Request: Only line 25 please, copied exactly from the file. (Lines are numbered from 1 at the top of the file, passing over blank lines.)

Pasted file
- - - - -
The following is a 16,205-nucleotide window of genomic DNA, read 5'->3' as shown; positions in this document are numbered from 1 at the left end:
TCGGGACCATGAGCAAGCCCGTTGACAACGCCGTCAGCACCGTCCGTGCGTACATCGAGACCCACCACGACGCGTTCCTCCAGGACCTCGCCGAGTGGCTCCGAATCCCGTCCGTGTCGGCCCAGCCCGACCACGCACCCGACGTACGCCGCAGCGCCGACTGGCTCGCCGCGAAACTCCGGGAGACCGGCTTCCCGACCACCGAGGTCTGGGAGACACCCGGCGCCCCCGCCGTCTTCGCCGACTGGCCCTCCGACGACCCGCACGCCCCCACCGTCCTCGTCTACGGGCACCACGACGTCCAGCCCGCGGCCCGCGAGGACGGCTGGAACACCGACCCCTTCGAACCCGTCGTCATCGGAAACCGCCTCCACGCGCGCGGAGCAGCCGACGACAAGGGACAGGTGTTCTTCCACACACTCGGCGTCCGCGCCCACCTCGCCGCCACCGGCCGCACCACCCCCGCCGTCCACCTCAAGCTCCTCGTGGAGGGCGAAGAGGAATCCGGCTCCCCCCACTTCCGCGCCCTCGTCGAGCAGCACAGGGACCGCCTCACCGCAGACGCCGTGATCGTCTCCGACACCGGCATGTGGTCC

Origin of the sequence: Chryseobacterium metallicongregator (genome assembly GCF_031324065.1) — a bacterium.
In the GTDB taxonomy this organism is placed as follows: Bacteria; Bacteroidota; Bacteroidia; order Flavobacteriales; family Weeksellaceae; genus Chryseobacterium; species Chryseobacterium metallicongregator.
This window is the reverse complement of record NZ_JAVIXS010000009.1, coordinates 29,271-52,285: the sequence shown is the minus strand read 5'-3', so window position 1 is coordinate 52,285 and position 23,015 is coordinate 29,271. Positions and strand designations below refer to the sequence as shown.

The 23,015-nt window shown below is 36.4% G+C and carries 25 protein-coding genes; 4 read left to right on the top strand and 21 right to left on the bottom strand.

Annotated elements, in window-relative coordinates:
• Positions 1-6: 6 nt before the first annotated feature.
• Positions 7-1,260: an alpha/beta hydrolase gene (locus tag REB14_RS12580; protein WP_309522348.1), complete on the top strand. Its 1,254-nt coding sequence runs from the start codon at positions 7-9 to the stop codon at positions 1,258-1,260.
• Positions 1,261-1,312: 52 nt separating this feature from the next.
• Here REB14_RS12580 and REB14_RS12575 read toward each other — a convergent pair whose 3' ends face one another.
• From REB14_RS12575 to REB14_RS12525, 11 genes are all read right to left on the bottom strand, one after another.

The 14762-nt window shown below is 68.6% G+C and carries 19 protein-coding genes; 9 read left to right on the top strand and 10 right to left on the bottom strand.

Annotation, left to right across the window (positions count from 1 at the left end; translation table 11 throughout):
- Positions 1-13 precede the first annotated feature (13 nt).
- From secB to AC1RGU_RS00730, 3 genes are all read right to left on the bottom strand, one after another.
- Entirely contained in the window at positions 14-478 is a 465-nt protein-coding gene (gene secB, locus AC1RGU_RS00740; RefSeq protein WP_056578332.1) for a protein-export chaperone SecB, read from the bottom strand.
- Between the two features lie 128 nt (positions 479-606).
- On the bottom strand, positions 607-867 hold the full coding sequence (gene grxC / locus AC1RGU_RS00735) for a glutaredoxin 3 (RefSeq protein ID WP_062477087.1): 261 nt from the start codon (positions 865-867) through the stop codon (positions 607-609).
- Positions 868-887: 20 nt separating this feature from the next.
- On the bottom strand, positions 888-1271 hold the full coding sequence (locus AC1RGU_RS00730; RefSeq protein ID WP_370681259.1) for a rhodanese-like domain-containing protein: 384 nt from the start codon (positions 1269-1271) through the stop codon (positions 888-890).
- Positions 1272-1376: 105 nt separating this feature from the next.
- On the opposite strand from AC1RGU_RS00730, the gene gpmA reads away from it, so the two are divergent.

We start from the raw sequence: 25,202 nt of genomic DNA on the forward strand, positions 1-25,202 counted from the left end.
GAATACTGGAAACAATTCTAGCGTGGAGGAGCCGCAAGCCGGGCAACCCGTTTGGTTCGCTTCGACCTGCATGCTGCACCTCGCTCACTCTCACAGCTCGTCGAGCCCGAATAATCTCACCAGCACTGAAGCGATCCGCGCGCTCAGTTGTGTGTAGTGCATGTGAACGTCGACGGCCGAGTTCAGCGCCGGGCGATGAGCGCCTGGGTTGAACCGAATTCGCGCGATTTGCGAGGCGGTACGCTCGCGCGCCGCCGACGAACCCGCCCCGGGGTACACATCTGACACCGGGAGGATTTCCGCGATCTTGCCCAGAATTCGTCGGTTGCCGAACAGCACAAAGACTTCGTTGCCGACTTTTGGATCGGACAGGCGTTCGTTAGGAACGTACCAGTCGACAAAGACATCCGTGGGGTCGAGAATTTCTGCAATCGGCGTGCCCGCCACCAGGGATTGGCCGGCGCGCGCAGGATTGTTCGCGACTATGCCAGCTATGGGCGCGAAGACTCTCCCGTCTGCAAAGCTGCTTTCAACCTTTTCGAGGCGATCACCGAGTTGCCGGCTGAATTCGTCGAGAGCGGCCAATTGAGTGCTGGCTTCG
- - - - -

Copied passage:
GAATACTGGAAACAATTCTAGCGTGGAGGAGCCGCAAGCCGGGCAACCCGTTTGGTTCGCTTCGACCTGCATGCTGCACCTCGCTCACTCTCACAGCTCGTCGAGCCCGAATAATCTCACCAGCACTGAAGCGATCCGCGCGCTCAGTTGTGTGTAGTGCATGTGAACGTCGACGGCCGAGTTCAGCGCCGGGCGATGAGCGCCTGGGTTGAACCGAATTCGCGCGATTTGCGAGGCGGTACGCTCGCGCGCCGCCGACGAACCCGCCCCGGGGTACACATCTGACACCGGGAGGATTTCCGCGATCTTGCCCAGAATTCGTCGGTTGCCGAACAGCACAAAGACTTCGTTGCCGACTTTTGGATCGGACAGGCGTTCGTTAGGAACGTACCAGTCGACAAAGACATCCGTGGGGTCGAGAATTTCTGCAATCGGCGTGCCCGCCACCAGGGATTGGCCGGCGCGCGCAGGATTGTTCGCGACTATGCCAGCTATGGGCGCGAAGACTCTCCCGTCTGCAAAGCTGCTTTCAACCTTTTCGAGGCGATCACCGAGTTGCCGGCTGAATTCGTCGAGAGCGGCCAATTGAGTGCTGGCTTCG